Childbirth Fear – Prior to Pregnancy Scale (CF-PPS)
CF-PPS was developed by Stoll et al. (2016) to measure the childbirth fear levels of young men and women prior to pregnancy.1 Both men and women use the same scale form developed by Stoll et al. Both men and women were analyzed separately in Uçar and Timur Taşhan's (2018) Turkish adaptations. The form of CF-PPS that is used in women includes dimensions that lead to childbirth fear in young women, such as labor pain, loss of control, inability to cope with labor pain and childbirth, complications, and irreversible physical injuries. It is a 10-item, 6-point Likert-type scale, where each item has response options from 1 to 6, and the minimum and maximum total scores are 10 and 60. High total scores show high levels of fear.8 In this study, Cronbach’s alpha internal consistency coefficient of the scale was found as 0.892.

Statistical Analysis
Study data were analyzed using SPSS 25.0 for Windows software (SPSS, Chicago, Il, USA). Statistics are presented in the form of frequencies, percentages, standard deviations, minimums, and maximums. A t-test with independent samples was used to compare two groups, one-way analysis of variance (ANOVA) was used to compare more than two groups, and Pearson's correlation analysis was used to analyze the relationships between variables. It was determined that the difference between the groups was due to Tukey's test, and p<0.05 was accepted as the level of statistical significance.

Ethical Aspect of the Study
Following its ethical approval, the study was approved by the Health Sciences Non-Interventional Clinical Studies Ethics Committee of ….. (Decision No: 2022/3416). Additionally, before they started to respond to the data collection forms, the participants were provided with an information text about the study and data collection forms, and they provided consent.

Results





The distributions of some descriptive characteristics of the participants are presented in Table 1. Accordingly, 81.9% of the participants had university or higher degrees, 83.5% were not working, and the income levels of 57.5% were equivalent to their expense levels. Moreover, 84.2% experienced pain during menstruation, 59.0% had witnessed/watched childbirth before, 58.4% envisioned their childbirth, and 62.6% did not have boyfriends (Table 1).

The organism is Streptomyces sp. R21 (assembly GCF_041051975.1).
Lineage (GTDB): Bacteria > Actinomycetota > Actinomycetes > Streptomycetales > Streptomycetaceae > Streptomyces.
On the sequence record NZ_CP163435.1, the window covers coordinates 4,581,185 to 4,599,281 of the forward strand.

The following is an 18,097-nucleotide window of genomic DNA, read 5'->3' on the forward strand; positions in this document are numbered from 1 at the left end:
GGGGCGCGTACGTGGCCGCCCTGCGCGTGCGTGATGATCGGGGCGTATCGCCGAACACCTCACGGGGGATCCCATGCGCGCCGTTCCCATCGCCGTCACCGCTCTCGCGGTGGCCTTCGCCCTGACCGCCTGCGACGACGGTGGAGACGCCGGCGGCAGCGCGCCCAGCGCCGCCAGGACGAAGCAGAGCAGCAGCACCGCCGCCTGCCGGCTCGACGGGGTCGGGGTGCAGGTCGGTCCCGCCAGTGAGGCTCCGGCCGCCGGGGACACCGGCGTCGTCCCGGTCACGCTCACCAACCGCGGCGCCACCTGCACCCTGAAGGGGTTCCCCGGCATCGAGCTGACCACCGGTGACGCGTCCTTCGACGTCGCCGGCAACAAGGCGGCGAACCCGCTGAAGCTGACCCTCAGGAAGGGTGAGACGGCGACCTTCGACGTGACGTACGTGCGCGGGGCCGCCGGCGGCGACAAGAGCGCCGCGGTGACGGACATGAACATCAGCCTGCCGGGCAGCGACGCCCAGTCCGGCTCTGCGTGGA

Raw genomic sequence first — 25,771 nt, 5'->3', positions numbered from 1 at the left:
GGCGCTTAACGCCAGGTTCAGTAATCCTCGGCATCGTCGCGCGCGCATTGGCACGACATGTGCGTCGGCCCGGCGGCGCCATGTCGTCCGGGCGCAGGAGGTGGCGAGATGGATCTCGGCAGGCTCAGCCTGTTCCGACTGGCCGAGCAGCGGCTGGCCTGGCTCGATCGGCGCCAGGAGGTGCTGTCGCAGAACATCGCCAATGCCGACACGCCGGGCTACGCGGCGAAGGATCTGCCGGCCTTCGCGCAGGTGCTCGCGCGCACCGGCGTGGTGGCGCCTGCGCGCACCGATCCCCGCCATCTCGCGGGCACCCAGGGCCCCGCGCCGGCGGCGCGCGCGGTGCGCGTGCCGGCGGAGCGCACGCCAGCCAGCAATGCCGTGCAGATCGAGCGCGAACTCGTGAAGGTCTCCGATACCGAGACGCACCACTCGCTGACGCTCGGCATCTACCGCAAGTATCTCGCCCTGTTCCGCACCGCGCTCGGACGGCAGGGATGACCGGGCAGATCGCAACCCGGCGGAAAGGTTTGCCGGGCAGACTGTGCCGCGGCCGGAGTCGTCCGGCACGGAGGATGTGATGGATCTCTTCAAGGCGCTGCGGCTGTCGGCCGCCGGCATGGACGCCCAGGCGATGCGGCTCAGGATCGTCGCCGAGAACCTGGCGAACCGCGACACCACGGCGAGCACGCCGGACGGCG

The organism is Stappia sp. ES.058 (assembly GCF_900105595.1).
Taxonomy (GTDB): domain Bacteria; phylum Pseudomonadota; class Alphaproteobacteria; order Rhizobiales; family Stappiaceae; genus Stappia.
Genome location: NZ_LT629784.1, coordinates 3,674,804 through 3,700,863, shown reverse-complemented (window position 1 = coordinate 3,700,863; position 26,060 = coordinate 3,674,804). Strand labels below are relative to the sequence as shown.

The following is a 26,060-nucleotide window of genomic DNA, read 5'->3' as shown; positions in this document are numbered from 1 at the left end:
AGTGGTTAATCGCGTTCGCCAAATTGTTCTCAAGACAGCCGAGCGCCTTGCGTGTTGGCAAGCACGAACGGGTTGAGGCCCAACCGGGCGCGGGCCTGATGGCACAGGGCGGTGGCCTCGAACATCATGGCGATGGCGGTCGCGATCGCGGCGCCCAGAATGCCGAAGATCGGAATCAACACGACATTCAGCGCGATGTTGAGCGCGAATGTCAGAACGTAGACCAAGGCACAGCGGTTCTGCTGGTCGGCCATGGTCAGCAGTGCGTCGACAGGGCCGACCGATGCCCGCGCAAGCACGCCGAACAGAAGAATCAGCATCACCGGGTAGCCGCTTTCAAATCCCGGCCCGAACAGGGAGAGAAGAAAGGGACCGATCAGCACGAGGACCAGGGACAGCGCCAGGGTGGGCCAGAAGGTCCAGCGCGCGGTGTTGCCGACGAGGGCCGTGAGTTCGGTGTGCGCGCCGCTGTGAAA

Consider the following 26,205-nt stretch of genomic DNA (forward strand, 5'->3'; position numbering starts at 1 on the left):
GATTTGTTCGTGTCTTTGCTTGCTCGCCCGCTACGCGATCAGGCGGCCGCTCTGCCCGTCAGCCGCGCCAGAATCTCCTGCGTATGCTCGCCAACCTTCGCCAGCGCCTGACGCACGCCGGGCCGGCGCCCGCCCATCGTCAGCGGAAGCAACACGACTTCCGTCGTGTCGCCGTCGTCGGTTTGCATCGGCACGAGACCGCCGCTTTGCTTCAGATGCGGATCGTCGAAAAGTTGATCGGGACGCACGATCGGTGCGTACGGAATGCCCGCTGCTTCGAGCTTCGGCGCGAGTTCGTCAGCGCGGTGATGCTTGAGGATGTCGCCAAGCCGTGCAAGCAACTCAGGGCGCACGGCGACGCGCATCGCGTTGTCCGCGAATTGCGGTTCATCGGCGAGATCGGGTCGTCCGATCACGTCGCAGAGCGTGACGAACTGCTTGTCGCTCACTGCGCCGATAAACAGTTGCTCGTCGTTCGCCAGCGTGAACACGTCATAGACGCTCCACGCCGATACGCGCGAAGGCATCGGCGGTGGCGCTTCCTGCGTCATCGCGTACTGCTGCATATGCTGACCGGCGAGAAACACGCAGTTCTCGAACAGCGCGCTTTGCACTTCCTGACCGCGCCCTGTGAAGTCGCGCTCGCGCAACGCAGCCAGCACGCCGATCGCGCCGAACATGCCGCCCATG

As seen in Table 2, the mean CF-PPS score of the participants was found as 44.14±10.36, while their mean DAP score was 2.32±1.11. The min-max scores of the participants on CF-PPS and DAP were 10-60 and 0-4, respectively. A positive, weak, and statistically significant relationship was found between CF-PPS and DAP (p<0.001) (Table 2).





CF-PPS and DAP scores did not differ statistically significantly based on participants' income levels, education levels, pain during menstruation status, and boyfriend/partner status (p>0.05). The differences in the mean CF-PPS and DAP scores of the participants based on their age were significant (p<0.05). It was determined that the significant difference in the mean DAP scores was between the participants who were 16-19 years old and those who were 24 years old or older, where the former had significantly higher levels of desire to avoid pregnancy than the latter (b>a). Regarding CF-PP, the significant difference was between the participants who were 20-23 years old and those who were 24 years old or older, where the former had significantly higher childbirth-related fear levels than the latter (b>c). Significantly higher levels of both the fear of childbirth and the desire to avoid pregnancy were found in the participants who were not working, those who had not witnessed/watched childbirth before, and those who did not envision their childbirth process (p<0.05) (Table 3).

Discussion
In this study, which was conducted to investigate the fear of childbirth and the desire to avoid pregnancy among young unmarried women, the mean fear of childbirth score of the participants was 44.14, while their mean desire to avoid pregnancy score was 2.32. Considering the minimum and maximum scores of both scales, the participants of this study had moderate levels of fear of childbirth and moderate levels of desire to avoid pregnancy. Previous studies on the fear of childbirth in unmarried women prior to pregnancy have provided similar results, indicating moderate levels of fear of childbirth.8,9 In a study that was conducted to identify the desire to avoid pregnancy among unmarried women, the question 'what is the level of your desire to avoid getting pregnant in the future?' (0: none, …, 5: would absolutely avoid it), half of the participants stated that they would like to avoid pregnancy.10 Moreover, based on the mean age of the women who were included in our study, this result could be explained by the fact that they were of reproductive age and they were likely to experience pregnancy and childbirth sooner rather than later, considering the social structure of the country.